HP’s $299 Stream 11 Windows 8 laptop reviewed
3.8Overall Score

Price (RRP): $299
Manufacturer: HP

Remember when laptops used to be expensive? HP’s Stream 11 is here to show that’s no longer the case, with netbook-style computing made for a budget price of $299. Is this ideal for the little ones?

Features

HP might not have been seen by many a consumer lately, but the company appears to be back in a big way, showing off machines made for every day consumers who don’t want to fork out an arm or a leg for a decent computing experience.

In this computer, you can take that philosophy and plug it into the student market, with the Stream, a computer loaded with Windows 8, a small amount of storage, and a complimentary one-year version of Office 365, making it ideal for students.

More than just a copy of Office and Windows, there’s a computer here, and you’ll find an Intel Celeron N2840 processor clocked at 2.16GHz and running alongside 2GB RAM and 32GB storage.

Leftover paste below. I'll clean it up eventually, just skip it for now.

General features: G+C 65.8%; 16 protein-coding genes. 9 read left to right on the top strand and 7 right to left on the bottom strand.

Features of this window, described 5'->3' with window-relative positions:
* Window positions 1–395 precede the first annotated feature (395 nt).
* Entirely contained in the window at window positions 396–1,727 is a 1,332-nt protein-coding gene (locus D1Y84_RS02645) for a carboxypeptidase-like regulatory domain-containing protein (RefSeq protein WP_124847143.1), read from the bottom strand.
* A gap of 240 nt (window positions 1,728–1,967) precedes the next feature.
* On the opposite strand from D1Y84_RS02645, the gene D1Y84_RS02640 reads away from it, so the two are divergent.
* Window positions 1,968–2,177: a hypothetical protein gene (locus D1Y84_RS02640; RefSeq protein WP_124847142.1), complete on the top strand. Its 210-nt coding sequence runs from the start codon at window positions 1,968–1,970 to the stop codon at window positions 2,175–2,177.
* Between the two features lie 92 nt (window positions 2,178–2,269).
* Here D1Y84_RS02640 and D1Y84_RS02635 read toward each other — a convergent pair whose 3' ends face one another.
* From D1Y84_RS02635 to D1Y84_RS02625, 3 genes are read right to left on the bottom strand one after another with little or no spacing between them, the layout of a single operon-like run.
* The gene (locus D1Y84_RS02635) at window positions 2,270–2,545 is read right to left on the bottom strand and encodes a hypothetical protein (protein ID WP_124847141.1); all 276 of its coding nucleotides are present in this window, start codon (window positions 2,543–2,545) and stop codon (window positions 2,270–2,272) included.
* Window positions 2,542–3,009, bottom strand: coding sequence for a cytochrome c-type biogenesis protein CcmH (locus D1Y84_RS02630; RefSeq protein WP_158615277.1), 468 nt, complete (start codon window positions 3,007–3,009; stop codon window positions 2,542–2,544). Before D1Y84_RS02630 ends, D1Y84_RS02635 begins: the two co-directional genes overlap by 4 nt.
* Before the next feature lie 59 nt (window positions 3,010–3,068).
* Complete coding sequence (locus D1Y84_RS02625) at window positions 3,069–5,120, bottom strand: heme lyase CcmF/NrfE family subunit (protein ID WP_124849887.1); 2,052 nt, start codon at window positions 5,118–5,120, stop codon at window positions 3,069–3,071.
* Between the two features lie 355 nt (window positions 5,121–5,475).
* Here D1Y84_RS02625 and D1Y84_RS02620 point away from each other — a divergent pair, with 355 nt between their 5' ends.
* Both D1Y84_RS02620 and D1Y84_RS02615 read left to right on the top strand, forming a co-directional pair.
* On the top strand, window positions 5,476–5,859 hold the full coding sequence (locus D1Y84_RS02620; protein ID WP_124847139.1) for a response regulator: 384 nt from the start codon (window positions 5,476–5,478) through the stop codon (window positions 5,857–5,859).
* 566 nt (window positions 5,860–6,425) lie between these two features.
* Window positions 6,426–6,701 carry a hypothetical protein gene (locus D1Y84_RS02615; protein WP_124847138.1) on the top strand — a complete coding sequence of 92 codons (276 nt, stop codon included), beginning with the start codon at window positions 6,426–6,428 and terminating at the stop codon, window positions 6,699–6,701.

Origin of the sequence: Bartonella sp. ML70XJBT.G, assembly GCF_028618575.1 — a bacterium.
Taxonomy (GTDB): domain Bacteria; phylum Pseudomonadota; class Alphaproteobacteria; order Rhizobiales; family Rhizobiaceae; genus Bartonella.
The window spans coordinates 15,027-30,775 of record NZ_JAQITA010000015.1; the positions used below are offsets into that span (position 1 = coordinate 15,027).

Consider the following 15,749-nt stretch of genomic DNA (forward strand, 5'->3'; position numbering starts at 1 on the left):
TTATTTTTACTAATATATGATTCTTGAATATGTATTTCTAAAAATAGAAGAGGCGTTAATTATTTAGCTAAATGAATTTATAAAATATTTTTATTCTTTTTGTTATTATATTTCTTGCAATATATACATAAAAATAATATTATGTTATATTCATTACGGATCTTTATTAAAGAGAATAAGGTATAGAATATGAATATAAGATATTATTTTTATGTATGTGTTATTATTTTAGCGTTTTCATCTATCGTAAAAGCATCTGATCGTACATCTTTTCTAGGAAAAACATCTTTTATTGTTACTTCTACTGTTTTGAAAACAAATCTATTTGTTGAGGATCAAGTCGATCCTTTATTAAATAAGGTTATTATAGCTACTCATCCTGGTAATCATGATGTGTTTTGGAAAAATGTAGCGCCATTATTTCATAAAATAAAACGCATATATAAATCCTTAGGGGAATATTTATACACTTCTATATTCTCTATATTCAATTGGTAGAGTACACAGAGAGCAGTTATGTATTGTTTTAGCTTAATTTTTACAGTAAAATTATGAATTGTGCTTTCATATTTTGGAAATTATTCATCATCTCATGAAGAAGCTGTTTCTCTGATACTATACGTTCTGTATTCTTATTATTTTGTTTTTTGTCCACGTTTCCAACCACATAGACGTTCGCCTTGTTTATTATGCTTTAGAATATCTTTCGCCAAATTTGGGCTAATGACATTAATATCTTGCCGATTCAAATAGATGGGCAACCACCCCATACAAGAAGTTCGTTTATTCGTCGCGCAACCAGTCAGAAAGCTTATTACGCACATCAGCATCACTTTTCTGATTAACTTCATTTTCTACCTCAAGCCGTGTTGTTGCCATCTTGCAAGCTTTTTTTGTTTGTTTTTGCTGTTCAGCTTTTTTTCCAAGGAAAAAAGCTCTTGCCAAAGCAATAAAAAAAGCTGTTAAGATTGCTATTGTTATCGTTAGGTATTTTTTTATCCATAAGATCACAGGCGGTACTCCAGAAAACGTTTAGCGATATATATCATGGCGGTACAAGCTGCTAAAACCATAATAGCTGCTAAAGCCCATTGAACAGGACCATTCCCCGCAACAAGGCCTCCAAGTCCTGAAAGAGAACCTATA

That storage amount can be upgraded slightly thanks to an SD card slot located on the side of the computer.

Microsoft’s Windows 8.1 runs out of the box here, with the aforementioned copy of Office 365 ready to use in a one-year license.

An 11.6 inch screen is how you’ll see things on this computer, with this display running the high definition resolution of 1366×768, with a matte finish applied to this display.

Connections are fairly plentiful here, at least for an 11 inch computer, with one USB 2.0, one “superspeed” USB 3.0 port, one HDMI, and the typical 3.5mm headset jack, as well as the aforementioned SD card slot.

Wireless connections can also be found here, catered through Bluetooth 4.0 and 802.11a/b/g/n and even ac connectivity (802.11ac).

A webcam can also be found at the top of the screen, providing a 720p HD video capture, ideal for video conferencing.

The battery is not removable (3-cell, 37Wh).

Performance

We’ve seen a slew of budget computers in the past few months, as Microsoft and PC manufacturers began to work together to face the onslaught of the other budget machine, the Chromebook, a computer that ran an operating system based on Google’s Chrome browser.